Antiepileptic medications.

The likelihood of toxicity may be increased by the concomitant use of enzyme inducing agents.
Paracetamol absorption is increased by substances that increase gastric emptying e.g. metoclopramide.
Paracetamol absorption is decreased by substances that decrease gastric emptying e.g. propantheline, antidepressants with anticholinergic properties, and narcotic analgesics.


Paracetamol may increase chloramphenicol plasma concentrations.

Hepatotoxic drugs or drugs that induce liver microsomal enzymes such as alcohol and anticonvulsant agents.

The risk of paracetamol toxicity may be increased in patients receiving these drugs.


May affect paracetamol excretion and plasma concentrations.


Reduces the absorption of paracetamol if given within 1 hour of paracetamol.

Isoniazid alone or combined with other drugs for tuberculosis.

In patients receiving these drugs severe hepatotoxicity at therapeutic doses or moderate overdoses of paracetamol has been reported.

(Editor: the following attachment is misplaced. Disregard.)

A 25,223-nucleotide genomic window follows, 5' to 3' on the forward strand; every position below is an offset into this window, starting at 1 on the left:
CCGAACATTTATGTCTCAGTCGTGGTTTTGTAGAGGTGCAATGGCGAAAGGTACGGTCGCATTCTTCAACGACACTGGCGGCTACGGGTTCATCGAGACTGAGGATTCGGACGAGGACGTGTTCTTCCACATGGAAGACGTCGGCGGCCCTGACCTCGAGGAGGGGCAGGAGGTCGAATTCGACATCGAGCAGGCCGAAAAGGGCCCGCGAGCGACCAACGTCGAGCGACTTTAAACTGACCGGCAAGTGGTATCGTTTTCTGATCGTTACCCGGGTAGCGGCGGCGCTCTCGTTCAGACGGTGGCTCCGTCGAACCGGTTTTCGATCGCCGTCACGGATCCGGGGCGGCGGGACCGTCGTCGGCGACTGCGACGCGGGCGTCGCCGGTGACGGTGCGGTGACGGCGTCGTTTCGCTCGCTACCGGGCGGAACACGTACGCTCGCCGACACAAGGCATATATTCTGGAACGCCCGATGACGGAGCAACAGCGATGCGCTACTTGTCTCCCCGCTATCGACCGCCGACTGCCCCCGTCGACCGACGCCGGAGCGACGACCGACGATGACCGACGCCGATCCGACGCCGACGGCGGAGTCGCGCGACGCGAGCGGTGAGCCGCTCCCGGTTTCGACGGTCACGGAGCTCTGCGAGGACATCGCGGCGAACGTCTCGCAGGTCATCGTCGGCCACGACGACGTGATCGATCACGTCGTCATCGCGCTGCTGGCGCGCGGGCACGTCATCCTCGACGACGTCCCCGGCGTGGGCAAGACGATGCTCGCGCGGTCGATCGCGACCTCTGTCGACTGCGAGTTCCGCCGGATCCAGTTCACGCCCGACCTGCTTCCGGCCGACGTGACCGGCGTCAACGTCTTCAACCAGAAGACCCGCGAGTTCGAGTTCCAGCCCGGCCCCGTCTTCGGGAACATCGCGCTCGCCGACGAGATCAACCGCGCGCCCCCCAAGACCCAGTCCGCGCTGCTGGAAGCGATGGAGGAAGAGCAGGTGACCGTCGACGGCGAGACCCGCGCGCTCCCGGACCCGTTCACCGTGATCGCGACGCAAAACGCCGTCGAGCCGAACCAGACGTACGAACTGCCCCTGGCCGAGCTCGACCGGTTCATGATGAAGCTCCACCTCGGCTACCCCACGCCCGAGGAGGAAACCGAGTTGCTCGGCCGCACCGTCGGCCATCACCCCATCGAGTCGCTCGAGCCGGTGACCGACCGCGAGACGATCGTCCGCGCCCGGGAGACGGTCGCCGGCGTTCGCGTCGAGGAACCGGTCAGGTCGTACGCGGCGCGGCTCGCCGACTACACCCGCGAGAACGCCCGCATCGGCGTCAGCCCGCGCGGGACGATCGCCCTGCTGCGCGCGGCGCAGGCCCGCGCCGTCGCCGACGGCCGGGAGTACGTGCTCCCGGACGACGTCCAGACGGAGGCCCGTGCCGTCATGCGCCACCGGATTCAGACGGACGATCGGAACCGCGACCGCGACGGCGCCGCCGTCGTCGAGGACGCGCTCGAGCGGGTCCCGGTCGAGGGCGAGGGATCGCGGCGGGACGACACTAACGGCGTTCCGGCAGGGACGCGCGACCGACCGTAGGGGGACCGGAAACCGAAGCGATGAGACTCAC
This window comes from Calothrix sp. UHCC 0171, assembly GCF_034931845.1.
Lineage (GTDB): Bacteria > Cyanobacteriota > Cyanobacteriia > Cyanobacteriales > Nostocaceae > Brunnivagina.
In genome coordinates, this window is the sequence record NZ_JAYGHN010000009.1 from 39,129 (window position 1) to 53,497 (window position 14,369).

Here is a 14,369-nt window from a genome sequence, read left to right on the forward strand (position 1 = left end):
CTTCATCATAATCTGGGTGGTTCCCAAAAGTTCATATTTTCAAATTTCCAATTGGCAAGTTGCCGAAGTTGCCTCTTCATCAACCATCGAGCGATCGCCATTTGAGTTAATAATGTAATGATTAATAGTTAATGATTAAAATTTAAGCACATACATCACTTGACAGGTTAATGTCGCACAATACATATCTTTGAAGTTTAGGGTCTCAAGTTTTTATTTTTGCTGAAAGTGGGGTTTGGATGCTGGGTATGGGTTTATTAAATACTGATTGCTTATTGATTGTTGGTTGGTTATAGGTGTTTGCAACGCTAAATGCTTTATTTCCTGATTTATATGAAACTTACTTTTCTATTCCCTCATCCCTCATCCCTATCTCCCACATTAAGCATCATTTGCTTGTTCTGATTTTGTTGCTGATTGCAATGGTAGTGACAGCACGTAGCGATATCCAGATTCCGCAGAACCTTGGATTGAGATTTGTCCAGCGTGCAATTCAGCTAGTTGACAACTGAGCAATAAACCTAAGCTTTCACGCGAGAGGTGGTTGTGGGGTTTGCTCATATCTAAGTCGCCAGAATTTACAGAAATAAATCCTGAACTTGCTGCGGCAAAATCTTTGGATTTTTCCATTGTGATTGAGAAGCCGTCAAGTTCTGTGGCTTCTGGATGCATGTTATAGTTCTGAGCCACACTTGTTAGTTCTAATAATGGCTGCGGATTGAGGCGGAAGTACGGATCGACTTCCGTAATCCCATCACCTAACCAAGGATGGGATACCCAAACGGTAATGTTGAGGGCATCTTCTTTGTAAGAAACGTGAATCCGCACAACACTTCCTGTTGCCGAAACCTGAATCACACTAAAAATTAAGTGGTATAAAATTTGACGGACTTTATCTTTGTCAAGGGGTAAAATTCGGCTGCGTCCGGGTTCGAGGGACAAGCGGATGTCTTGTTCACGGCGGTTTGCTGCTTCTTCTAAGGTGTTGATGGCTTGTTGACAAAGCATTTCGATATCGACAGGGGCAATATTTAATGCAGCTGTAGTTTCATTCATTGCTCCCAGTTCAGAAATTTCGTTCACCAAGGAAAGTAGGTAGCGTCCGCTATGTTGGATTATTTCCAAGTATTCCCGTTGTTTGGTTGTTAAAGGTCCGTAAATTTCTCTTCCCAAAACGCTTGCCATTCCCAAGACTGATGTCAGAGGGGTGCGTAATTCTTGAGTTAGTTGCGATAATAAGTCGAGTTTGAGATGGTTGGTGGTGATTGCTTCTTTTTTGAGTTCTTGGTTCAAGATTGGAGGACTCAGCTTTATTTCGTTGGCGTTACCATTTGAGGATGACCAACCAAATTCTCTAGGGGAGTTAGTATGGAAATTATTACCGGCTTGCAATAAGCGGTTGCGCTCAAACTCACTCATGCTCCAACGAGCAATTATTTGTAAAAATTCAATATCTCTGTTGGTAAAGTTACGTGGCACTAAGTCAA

Zidovudine and co-trimoxazole.

Severe hepatotoxicity has occurred after use of paracetamol in a patients taking these drugs.


The following interactions have been noted.

Anticoagulants, including warfarin.

Ibuprofen interferes with the stability of INR and may increase risk of severe bleeding and sometimes fatal haemorrhage, especially from the gastrointestinal tract. Ibuprofen should only be used in patients taking warfarin if absolutely necessary and they must be closely monitored.


Ibuprofen may decrease renal clearance and increase plasma concentration of lithium.

ACE inhibitors, beta-blockers and diuretics.

Ibuprofen may reduce the antihypertensive effect of these drugs and may cause natriuresis and hyperkalemia in patients under these treatments.


Ibuprofen reduces methotrexate clearance.

Cardiac glycosides.

Ibuprofen may increase the plasma levels of these drugs.


The risk of ibuprofen induced gastrointestinal bleeding may be increased with concomitant use of oral corticosteroids.


Ibuprofen may prolong bleeding time in patients treated with this drug.

Probenecid, antidiabetic medicine and phenytoin.

These medicines may interact with ibuprofen.

Adverse Effects

Clinical trials with Maxigesic have not indicated any other undesirable effects other than those for paracetamol alone or ibuprofen alone.